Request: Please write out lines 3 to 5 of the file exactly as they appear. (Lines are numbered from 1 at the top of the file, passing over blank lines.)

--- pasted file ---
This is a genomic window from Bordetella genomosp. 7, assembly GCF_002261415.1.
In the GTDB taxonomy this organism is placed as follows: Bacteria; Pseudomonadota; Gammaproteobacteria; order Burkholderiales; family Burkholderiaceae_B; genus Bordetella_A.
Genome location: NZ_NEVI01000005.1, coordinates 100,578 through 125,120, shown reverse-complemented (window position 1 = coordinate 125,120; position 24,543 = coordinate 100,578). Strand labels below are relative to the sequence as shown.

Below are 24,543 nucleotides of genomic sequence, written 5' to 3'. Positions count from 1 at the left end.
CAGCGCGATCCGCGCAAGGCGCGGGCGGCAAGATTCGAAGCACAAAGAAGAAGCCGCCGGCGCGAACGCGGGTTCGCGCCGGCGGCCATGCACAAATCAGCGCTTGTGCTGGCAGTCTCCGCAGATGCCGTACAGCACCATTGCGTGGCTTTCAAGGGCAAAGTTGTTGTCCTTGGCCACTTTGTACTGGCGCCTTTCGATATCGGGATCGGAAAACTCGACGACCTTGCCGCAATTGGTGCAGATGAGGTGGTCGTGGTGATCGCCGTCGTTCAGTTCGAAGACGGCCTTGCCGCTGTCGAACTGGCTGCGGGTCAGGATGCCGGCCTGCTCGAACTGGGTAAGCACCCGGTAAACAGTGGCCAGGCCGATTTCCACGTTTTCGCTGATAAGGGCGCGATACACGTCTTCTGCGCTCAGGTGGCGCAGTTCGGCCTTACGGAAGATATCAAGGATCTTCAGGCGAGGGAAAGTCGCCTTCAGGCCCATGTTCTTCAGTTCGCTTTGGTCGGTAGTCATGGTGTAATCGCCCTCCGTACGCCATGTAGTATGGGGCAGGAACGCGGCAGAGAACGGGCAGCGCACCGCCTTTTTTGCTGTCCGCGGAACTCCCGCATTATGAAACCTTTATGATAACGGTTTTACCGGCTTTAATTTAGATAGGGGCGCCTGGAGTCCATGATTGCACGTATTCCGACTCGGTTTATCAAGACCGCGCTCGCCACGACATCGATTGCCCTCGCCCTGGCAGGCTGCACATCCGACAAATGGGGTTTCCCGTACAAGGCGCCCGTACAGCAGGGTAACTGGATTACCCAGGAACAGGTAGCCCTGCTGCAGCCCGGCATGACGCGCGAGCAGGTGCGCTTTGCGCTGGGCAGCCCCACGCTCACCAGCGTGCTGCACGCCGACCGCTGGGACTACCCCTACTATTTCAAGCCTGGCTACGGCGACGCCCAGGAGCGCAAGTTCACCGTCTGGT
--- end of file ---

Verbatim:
Genome location: NZ_NEVI01000005.1, coordinates 100,578 through 125,120, shown reverse-complemented (window position 1 = coordinate 125,120; position 24,543 = coordinate 100,578). Strand labels below are relative to the sequence as shown.

Below are 24,543 nucleotides of genomic sequence, written 5' to 3'. Positions count from 1 at the left end.
CAGCGCGATCCGCGCAAGGCGCGGGCGGCAAGATTCGAAGCACAAAGAAGAAGCCGCCGGCGCGAACGCGGGTTCGCGCCGGCGGCCATGCACAAATCAGCGCTTGTGCTGGCAGTCTCCGCAGATGCCGTACAGCACCATTGCGTGGCTTTCAAGGGCAAAGTTGTTGTCCTTGGCCACTTTGTACTGGCGCCTTTCGATATCGGGATCGGAAAACTCGACGACCTTGCCGCAATTGGTGCAGATGAGGTGGTCGTGGTGATCGCCGTCGTTCAGTTCGAAGACGGCCTTGCCGCTGTCGAACTGGCTGCGGGTCAGGATGCCGGCCTGCTCGAACTGGGTAAGCACCCGGTAAACAGTGGCCAGGCCGATTTCCACGTTTTCGCTGATAAGGGCGCGATACACGTCTTCTGCGCTCAGGTGGCGCAGTTCGGCCTTACGGAAGATATCAAGGATCTTCAGGCGAGGGAAAGTCGCCTTCAGGCCCATGTTCTTCAGTTCGCTTTGGTCGGTAGTCATGGTGTAATCGCCCTCCGTACGCCATGTAGTATGGGGCAGGAACGCGGCAGAGAACGGGCAGCGCACCGCCTTTTTTGCTGTCCGCGGAACTCCCGCATTATGAAACCTTTATGATAACGGTTTTACCGGCTTTAATTTAGATAGGGGCGCCTGGAGTCCATGATTGCACGTATTCCGACTCGGTTTATCAAGACCGCGCTCGCCACGACATCGATTGCCCTCGCCCTGGCAGGCTGCACATCCGACAAATGGGGTTTCCCGTACAAGGCGCCCGTACAGCAGGGTAACTGGATTACCCAGGAACAGGTAGCCCTGCTGCAGCCCGGCATGACGCGCGAGCAGGTGCGCTTTGCGCTGGGCAGCCCCACGCTCACCAGCGTGCTGCACGCCGACCGCTGGGACTACCCCTACTATTTCAAGCCTGGCTACGGCGACGCCCAGGAGCGCAAGTTCACCGTCTGGT